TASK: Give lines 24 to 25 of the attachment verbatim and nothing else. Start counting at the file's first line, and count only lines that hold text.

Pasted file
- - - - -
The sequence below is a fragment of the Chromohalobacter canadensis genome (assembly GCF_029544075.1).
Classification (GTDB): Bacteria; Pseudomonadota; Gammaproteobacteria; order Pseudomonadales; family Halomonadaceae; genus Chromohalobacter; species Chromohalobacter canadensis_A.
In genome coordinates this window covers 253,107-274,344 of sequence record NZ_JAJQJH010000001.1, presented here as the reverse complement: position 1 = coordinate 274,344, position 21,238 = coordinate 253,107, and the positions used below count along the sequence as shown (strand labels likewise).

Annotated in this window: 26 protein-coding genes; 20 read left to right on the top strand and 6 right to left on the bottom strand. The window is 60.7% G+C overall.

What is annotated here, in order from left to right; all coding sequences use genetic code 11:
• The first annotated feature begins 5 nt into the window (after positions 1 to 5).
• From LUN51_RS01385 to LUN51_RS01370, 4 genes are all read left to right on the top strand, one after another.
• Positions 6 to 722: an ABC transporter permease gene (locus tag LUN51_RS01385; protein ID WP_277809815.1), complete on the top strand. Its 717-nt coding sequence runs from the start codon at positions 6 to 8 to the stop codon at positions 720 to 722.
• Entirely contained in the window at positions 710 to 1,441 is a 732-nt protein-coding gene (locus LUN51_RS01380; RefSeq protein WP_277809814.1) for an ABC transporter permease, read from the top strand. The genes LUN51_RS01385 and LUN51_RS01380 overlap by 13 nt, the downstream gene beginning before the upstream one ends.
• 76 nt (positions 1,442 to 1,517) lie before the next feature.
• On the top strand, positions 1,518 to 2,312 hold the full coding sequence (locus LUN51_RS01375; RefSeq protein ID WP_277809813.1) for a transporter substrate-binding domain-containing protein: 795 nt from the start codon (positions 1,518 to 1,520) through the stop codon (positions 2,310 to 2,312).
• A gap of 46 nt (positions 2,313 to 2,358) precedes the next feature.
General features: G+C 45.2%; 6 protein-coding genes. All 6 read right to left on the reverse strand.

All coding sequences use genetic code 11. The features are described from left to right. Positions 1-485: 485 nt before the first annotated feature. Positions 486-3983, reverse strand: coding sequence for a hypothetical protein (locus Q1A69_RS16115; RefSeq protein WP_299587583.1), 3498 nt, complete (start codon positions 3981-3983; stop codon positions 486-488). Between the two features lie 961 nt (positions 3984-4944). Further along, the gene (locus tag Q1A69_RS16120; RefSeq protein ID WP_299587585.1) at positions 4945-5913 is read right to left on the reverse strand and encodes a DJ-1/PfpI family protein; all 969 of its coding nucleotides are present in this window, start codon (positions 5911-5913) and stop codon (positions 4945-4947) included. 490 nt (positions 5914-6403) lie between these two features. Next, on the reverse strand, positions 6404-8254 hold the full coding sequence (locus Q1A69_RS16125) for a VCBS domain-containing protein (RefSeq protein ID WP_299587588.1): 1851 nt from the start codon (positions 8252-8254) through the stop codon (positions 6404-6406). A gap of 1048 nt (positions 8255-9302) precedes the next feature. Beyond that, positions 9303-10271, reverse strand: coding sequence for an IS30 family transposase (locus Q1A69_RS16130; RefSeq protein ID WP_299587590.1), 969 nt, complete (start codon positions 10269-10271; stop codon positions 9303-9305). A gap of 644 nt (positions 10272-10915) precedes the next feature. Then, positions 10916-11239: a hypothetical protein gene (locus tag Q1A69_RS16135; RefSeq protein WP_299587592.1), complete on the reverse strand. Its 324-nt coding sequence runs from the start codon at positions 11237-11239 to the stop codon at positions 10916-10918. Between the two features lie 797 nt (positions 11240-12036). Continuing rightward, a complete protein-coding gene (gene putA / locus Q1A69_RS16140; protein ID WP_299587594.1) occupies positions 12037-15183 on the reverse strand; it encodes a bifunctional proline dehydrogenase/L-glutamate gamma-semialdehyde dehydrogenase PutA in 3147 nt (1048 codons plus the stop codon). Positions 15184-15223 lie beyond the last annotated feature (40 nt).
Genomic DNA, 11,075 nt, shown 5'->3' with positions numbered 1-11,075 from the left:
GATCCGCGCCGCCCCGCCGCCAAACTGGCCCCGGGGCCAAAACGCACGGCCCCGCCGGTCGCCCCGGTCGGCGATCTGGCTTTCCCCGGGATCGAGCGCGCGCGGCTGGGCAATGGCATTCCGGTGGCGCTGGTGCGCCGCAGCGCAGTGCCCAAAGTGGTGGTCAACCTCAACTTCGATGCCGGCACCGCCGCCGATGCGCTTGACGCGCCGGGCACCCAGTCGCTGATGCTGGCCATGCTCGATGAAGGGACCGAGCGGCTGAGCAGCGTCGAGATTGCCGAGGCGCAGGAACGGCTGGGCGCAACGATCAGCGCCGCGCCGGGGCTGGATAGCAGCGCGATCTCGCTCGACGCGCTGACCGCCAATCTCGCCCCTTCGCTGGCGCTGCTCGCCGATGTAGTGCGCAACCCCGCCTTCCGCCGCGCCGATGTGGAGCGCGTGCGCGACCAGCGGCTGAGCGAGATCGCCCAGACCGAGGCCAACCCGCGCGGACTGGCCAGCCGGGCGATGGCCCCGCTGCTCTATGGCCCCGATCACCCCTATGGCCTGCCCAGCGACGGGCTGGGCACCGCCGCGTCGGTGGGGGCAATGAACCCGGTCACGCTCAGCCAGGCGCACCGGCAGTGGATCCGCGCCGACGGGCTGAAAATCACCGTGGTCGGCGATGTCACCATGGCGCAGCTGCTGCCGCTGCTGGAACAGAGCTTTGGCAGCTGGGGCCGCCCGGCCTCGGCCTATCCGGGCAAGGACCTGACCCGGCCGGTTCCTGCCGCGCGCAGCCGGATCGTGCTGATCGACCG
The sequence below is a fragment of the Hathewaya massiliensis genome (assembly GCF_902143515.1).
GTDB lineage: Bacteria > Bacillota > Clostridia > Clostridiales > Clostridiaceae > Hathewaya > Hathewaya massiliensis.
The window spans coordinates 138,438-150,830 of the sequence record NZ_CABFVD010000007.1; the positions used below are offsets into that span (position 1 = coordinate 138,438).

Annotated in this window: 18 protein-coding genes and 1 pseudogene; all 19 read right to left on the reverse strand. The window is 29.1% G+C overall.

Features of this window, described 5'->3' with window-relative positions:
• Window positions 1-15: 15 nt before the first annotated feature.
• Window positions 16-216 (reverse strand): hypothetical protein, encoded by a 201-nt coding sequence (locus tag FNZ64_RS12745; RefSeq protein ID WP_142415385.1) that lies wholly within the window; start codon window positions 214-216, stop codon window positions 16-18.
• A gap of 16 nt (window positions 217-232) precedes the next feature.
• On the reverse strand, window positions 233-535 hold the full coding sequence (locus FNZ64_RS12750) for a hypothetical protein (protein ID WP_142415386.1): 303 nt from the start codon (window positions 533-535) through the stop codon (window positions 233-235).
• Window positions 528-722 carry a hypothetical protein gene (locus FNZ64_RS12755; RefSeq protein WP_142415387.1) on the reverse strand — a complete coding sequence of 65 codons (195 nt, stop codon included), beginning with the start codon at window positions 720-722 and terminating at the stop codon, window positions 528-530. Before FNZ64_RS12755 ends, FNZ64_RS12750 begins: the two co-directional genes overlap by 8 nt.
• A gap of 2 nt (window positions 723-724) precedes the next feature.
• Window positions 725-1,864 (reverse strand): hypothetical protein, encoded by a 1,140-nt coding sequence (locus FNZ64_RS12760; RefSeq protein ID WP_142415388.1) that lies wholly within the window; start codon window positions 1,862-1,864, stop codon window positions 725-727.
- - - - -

• A gap of 16 nt (window positions 217-232) precedes the next feature.
• On the reverse strand, window positions 233-535 hold the full coding sequence (locus FNZ64_RS12750) for a hypothetical protein (protein ID WP_142415386.1): 303 nt from the start codon (window positions 533-535) through the stop codon (window positions 233-235).